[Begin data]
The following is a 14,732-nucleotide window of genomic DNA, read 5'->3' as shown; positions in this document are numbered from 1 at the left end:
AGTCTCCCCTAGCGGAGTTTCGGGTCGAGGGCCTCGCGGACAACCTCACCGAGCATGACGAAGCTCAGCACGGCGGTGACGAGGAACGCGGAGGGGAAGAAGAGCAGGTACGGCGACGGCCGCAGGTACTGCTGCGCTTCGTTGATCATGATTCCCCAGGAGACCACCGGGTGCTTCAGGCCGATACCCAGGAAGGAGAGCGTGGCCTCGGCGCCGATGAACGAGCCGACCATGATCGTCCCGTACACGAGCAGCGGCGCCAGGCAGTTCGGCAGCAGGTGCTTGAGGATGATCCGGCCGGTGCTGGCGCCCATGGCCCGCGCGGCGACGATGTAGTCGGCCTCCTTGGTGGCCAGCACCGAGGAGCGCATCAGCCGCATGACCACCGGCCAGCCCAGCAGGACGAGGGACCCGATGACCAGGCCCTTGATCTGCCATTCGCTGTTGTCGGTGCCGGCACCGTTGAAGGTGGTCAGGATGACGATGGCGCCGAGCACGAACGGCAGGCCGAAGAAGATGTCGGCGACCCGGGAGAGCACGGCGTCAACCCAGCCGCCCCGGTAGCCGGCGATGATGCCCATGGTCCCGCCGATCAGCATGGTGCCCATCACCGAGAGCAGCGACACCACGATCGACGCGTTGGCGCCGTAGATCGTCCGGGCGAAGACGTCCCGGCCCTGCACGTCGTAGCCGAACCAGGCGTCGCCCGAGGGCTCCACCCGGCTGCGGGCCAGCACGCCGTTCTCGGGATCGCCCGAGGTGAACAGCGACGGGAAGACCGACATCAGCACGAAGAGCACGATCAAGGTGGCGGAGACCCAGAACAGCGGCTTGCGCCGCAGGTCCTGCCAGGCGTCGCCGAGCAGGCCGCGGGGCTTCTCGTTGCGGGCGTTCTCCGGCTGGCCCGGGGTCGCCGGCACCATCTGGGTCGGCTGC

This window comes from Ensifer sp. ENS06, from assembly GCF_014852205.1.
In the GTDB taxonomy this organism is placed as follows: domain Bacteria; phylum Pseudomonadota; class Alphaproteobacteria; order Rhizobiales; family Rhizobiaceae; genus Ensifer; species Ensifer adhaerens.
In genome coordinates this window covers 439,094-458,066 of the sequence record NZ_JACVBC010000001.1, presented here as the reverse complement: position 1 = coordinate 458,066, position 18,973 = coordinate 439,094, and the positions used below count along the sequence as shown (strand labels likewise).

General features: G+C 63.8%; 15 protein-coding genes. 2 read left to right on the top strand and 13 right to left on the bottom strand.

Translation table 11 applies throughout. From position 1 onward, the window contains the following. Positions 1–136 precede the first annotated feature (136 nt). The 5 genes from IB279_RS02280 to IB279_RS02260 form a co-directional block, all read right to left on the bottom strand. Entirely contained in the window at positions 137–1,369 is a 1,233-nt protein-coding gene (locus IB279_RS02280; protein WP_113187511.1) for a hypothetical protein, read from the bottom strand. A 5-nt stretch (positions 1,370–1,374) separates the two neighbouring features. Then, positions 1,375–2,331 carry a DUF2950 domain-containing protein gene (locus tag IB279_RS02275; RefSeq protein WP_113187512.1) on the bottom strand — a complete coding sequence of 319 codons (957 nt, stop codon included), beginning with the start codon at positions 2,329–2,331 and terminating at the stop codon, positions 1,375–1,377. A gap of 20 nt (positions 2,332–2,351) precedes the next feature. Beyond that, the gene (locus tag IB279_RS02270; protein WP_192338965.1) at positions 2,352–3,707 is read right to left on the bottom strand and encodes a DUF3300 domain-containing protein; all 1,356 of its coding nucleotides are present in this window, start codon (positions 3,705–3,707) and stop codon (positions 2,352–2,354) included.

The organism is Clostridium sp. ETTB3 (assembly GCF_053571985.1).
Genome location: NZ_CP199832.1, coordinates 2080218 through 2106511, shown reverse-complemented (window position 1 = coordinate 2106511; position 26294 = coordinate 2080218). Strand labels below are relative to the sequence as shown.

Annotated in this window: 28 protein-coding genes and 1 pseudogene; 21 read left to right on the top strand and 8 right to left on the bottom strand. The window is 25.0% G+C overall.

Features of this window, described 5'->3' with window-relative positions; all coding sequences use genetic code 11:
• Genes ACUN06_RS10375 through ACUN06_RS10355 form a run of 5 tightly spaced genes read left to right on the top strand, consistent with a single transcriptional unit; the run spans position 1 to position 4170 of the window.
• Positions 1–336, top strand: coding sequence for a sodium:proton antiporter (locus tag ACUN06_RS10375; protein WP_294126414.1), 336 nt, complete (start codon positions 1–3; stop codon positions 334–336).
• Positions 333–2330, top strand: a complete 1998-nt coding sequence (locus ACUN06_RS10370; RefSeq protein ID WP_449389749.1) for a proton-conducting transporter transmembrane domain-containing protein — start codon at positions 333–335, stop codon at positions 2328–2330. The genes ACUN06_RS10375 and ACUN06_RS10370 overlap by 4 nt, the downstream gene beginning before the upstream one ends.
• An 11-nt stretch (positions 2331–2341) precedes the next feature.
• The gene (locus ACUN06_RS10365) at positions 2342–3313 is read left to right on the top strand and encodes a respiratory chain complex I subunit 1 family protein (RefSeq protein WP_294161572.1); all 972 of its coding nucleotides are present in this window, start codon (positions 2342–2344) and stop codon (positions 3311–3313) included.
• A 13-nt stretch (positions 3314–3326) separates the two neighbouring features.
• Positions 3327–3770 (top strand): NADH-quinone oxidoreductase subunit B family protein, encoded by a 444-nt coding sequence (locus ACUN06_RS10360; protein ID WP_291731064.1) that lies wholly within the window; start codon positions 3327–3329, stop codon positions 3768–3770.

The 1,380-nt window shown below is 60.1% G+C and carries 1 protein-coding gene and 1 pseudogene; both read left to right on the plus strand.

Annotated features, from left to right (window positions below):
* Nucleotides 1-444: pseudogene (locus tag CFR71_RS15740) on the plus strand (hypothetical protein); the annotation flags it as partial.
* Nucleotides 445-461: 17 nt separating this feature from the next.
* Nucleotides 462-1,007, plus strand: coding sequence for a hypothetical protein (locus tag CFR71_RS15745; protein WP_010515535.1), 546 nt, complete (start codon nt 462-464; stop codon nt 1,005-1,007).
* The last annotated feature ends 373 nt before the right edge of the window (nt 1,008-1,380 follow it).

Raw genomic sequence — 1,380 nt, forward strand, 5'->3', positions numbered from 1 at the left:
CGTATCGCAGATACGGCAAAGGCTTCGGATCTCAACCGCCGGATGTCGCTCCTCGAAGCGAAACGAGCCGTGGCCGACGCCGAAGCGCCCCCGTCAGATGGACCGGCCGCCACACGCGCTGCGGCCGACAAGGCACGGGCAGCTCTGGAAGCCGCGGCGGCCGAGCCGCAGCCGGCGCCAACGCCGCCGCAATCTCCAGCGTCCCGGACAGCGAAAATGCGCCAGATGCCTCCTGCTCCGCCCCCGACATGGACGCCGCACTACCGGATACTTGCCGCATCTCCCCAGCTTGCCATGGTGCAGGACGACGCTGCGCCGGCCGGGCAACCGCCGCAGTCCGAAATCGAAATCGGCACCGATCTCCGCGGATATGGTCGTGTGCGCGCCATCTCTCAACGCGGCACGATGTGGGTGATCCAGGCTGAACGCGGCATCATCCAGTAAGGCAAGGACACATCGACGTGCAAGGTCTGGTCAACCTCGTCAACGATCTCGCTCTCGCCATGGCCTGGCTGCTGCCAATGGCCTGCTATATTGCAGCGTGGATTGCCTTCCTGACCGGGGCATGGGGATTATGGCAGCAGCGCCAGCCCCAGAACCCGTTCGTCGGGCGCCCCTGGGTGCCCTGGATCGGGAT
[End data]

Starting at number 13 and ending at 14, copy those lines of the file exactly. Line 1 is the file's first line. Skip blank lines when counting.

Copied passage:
• Positions 1–336, top strand: coding sequence for a sodium:proton antiporter (locus tag ACUN06_RS10375; protein WP_294126414.1), 336 nt, complete (start codon positions 1–3; stop codon positions 334–336).
• Positions 333–2330, top strand: a complete 1998-nt coding sequence (locus ACUN06_RS10370; RefSeq protein ID WP_449389749.1) for a proton-conducting transporter transmembrane domain-containing protein — start codon at positions 333–335, stop codon at positions 2328–2330. The genes ACUN06_RS10375 and ACUN06_RS10370 overlap by 4 nt, the downstream gene beginning before the upstream one ends.